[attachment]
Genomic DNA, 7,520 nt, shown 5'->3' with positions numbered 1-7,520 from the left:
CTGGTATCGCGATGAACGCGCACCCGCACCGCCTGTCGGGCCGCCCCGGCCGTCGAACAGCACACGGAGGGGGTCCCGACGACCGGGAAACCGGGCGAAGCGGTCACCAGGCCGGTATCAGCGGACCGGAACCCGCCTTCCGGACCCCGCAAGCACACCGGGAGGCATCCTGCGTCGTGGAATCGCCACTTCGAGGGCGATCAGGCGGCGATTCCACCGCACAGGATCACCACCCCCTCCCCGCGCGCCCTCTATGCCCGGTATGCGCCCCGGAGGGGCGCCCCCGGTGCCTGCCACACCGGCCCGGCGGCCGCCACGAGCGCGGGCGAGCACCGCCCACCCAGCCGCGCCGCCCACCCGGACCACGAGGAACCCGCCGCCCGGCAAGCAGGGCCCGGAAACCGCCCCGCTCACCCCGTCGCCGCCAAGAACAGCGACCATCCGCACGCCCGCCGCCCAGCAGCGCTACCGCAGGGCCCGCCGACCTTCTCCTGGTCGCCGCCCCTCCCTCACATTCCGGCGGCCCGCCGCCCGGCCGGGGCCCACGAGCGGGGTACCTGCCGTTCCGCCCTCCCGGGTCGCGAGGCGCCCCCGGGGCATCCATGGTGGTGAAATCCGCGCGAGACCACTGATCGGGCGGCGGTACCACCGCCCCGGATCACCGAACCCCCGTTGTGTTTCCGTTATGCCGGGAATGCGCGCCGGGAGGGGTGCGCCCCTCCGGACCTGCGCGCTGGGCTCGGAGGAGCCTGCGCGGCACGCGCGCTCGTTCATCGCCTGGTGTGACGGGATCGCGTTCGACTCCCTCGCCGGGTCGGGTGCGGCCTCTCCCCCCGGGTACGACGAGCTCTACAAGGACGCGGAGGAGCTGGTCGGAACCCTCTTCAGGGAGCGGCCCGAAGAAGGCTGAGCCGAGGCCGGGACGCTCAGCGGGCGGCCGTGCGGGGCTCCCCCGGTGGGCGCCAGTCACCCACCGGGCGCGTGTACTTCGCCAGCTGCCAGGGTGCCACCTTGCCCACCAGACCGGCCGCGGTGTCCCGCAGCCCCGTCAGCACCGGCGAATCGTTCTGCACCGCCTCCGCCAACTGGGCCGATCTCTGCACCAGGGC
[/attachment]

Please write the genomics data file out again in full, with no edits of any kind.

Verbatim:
Genomic DNA, 7,520 nt, shown 5'->3' with positions numbered 1-7,520 from the left:
CTGGTATCGCGATGAACGCGCACCCGCACCGCCTGTCGGGCCGCCCCGGCCGTCGAACAGCACACGGAGGGGGTCCCGACGACCGGGAAACCGGGCGAAGCGGTCACCAGGCCGGTATCAGCGGACCGGAACCCGCCTTCCGGACCCCGCAAGCACACCGGGAGGCATCCTGCGTCGTGGAATCGCCACTTCGAGGGCGATCAGGCGGCGATTCCACCGCACAGGATCACCACCCCCTCCCCGCGCGCCCTCTATGCCCGGTATGCGCCCCGGAGGGGCGCCCCCGGTGCCTGCCACACCGGCCCGGCGGCCGCCACGAGCGCGGGCGAGCACCGCCCACCCAGCCGCGCCGCCCACCCGGACCACGAGGAACCCGCCGCCCGGCAAGCAGGGCCCGGAAACCGCCCCGCTCACCCCGTCGCCGCCAAGAACAGCGACCATCCGCACGCCCGCCGCCCAGCAGCGCTACCGCAGGGCCCGCCGACCTTCTCCTGGTCGCCGCCCCTCCCTCACATTCCGGCGGCCCGCCGCCCGGCCGGGGCCCACGAGCGGGGTACCTGCCGTTCCGCCCTCCCGGGTCGCGAGGCGCCCCCGGGGCATCCATGGTGGTGAAATCCGCGCGAGACCACTGATCGGGCGGCGGTACCACCGCCCCGGATCACCGAACCCCCGTTGTGTTTCCGTTATGCCGGGAATGCGCGCCGGGAGGGGTGCGCCCCTCCGGACCTGCGCGCTGGGCTCGGAGGAGCCTGCGCGGCACGCGCGCTCGTTCATCGCCTGGTGTGACGGGATCGCGTTCGACTCCCTCGCCGGGTCGGGTGCGGCCTCTCCCCCCGGGTACGACGAGCTCTACAAGGACGCGGAGGAGCTGGTCGGAACCCTCTTCAGGGAGCGGCCCGAAGAAGGCTGAGCCGAGGCCGGGACGCTCAGCGGGCGGCCGTGCGGGGCTCCCCCGGTGGGCGCCAGTCACCCACCGGGCGCGTGTACTTCGCCAGCTGCCAGGGTGCCACCTTGCCCACCAGACCGGCCGCGGTGTCCCGCAGCCCCGTCAGCACCGGCGAATCGTTCTGCACCGCCTCCGCCAACTGGGCCGATCTCTGCACCAGGGC